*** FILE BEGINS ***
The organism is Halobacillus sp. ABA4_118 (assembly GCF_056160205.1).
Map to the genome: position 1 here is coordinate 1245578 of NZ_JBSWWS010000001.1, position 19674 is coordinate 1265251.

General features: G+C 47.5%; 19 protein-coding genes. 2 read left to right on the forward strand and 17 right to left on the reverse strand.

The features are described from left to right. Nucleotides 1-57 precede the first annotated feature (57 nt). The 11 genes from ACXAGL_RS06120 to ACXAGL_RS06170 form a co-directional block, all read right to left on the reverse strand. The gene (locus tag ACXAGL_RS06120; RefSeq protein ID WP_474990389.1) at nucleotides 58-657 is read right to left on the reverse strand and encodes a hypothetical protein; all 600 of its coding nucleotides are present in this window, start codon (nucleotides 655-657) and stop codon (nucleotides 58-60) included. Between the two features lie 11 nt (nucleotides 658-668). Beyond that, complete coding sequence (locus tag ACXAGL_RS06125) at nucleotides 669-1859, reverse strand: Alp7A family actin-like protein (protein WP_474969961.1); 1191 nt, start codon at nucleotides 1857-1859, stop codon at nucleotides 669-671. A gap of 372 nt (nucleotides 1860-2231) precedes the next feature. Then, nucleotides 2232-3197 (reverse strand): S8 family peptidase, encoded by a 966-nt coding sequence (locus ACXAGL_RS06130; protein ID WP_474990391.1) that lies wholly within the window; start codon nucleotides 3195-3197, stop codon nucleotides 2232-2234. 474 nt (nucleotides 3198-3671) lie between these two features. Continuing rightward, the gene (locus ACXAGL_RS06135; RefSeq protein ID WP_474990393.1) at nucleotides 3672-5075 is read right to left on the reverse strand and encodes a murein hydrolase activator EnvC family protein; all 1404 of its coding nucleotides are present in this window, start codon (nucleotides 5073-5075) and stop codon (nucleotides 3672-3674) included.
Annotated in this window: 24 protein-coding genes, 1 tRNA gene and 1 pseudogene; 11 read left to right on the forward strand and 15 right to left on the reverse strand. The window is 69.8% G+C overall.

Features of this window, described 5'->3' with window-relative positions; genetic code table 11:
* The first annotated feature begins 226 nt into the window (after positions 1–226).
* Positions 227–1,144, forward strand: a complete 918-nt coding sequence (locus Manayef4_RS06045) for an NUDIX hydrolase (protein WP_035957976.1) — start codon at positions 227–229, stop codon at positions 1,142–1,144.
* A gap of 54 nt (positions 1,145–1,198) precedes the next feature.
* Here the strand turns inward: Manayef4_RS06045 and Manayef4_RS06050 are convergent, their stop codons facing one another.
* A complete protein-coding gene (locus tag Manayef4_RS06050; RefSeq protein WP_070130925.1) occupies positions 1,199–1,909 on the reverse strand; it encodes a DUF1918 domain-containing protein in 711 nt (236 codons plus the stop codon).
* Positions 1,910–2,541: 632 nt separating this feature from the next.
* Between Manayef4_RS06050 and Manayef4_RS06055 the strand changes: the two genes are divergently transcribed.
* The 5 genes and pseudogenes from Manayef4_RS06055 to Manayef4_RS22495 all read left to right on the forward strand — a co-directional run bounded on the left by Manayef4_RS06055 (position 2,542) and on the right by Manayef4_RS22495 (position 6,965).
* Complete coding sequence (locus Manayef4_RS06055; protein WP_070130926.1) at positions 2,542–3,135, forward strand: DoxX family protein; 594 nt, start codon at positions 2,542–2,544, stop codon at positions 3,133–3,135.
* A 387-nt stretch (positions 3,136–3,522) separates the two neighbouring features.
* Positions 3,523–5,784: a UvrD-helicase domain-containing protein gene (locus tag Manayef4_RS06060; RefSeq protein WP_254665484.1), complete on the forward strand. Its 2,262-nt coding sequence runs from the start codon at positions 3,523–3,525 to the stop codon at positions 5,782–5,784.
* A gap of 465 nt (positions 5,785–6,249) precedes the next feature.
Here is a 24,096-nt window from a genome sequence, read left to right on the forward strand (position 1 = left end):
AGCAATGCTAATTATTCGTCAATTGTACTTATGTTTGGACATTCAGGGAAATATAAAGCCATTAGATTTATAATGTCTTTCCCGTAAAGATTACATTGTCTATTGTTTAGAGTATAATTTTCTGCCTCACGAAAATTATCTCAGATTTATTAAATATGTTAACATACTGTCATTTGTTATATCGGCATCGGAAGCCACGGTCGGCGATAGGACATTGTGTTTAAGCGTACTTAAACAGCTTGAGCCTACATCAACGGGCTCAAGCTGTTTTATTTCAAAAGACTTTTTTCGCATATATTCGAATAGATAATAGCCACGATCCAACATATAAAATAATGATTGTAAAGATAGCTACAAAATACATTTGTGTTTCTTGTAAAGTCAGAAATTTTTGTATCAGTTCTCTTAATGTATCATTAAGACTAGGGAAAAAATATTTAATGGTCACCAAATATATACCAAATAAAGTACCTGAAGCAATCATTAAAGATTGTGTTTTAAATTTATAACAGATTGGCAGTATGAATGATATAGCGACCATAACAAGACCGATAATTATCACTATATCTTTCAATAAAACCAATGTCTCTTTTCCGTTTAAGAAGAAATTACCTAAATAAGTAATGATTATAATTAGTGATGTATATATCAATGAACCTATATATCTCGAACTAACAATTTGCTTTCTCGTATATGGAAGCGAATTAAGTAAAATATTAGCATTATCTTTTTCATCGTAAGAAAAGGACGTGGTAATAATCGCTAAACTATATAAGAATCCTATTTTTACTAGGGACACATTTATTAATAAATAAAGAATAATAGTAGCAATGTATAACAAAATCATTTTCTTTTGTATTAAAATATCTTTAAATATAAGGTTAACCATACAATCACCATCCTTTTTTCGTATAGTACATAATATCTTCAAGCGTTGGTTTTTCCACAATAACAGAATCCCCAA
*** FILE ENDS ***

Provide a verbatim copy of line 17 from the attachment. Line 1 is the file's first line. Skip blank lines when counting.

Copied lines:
* Positions 3,523–5,784: a UvrD-helicase domain-containing protein gene (locus tag Manayef4_RS06060; RefSeq protein WP_254665484.1), complete on the forward strand. Its 2,262-nt coding sequence runs from the start codon at positions 3,523–3,525 to the stop codon at positions 5,782–5,784.